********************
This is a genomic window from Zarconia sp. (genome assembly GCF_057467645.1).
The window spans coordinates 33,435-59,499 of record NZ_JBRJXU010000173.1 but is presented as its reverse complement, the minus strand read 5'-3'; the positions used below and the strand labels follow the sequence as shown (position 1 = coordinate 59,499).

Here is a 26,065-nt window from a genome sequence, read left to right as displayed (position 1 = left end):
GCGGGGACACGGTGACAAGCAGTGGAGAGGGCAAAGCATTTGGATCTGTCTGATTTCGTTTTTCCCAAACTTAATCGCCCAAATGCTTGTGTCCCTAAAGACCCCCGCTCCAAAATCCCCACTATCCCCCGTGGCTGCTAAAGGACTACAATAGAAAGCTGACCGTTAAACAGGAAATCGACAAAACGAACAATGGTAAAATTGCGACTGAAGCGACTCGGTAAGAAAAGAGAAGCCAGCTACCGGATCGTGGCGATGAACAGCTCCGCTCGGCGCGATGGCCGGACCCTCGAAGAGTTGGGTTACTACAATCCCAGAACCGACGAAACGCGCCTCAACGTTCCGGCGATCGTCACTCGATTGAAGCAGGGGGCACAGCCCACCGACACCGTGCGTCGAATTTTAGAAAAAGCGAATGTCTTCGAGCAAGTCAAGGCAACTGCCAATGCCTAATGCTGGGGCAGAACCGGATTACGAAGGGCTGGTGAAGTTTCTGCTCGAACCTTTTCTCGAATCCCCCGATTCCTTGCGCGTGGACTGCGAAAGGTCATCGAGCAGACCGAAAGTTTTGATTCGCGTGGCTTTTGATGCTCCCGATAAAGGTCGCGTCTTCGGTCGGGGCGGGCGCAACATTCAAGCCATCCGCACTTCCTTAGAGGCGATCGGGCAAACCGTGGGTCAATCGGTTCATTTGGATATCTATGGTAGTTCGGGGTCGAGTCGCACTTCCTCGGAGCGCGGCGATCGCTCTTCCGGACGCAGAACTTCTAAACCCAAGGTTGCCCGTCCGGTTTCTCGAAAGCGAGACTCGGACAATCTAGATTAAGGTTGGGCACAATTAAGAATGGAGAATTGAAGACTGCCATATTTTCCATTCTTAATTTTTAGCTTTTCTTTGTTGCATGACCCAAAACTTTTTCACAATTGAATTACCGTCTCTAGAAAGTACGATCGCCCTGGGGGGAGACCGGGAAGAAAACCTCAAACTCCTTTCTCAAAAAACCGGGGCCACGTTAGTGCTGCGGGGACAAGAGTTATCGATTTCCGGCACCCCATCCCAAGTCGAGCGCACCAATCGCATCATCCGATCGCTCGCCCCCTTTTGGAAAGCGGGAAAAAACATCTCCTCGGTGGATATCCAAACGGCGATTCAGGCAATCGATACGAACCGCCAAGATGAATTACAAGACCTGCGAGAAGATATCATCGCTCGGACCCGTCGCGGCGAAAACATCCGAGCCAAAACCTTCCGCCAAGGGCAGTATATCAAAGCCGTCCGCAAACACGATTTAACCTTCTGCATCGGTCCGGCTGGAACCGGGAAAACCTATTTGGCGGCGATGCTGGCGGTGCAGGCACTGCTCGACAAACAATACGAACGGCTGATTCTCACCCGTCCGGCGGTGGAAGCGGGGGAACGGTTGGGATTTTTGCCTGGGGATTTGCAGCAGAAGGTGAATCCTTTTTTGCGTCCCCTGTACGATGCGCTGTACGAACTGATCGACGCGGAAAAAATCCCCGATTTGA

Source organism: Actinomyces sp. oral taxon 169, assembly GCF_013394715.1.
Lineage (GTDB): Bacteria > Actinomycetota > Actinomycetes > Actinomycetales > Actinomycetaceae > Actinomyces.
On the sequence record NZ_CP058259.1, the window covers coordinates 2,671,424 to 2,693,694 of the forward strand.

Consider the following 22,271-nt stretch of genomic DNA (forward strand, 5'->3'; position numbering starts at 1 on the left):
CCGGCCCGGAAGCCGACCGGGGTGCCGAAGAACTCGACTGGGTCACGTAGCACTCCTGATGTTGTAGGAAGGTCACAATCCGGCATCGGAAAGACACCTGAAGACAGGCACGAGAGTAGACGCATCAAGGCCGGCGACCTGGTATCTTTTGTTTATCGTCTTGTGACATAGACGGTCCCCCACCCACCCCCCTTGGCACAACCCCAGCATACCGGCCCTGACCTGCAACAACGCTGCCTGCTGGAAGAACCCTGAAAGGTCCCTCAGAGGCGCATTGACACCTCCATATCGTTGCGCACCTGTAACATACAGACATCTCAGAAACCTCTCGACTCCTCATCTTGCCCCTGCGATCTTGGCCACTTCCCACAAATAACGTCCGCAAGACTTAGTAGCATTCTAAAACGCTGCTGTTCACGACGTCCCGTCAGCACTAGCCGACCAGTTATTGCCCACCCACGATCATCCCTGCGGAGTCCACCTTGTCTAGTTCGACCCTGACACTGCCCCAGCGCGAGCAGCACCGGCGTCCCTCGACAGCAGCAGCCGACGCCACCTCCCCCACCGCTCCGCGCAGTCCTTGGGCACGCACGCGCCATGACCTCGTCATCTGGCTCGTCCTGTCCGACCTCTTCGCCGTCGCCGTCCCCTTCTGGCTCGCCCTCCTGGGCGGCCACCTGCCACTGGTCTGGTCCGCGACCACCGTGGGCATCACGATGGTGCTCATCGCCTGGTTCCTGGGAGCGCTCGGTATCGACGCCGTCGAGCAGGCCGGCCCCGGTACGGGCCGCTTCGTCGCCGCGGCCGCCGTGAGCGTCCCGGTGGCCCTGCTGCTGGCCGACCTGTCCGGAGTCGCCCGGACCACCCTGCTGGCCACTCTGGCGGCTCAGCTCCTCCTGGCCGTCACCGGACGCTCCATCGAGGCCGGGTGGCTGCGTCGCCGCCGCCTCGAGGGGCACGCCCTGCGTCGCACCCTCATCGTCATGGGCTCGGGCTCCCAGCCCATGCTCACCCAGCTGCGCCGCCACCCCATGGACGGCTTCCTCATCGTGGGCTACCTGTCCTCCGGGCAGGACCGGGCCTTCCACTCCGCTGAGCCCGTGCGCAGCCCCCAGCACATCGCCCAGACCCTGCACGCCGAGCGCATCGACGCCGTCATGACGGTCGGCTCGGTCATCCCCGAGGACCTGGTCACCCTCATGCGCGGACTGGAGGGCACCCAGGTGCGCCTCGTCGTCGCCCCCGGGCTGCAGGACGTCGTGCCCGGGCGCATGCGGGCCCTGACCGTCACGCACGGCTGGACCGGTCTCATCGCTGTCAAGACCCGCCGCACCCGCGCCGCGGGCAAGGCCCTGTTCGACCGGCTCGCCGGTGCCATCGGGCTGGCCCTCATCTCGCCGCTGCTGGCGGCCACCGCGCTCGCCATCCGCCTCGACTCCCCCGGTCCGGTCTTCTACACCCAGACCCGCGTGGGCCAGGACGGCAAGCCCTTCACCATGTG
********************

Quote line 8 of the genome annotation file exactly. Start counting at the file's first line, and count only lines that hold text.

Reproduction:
Consider the following 22,271-nt stretch of genomic DNA (forward strand, 5'->3'; position numbering starts at 1 on the left):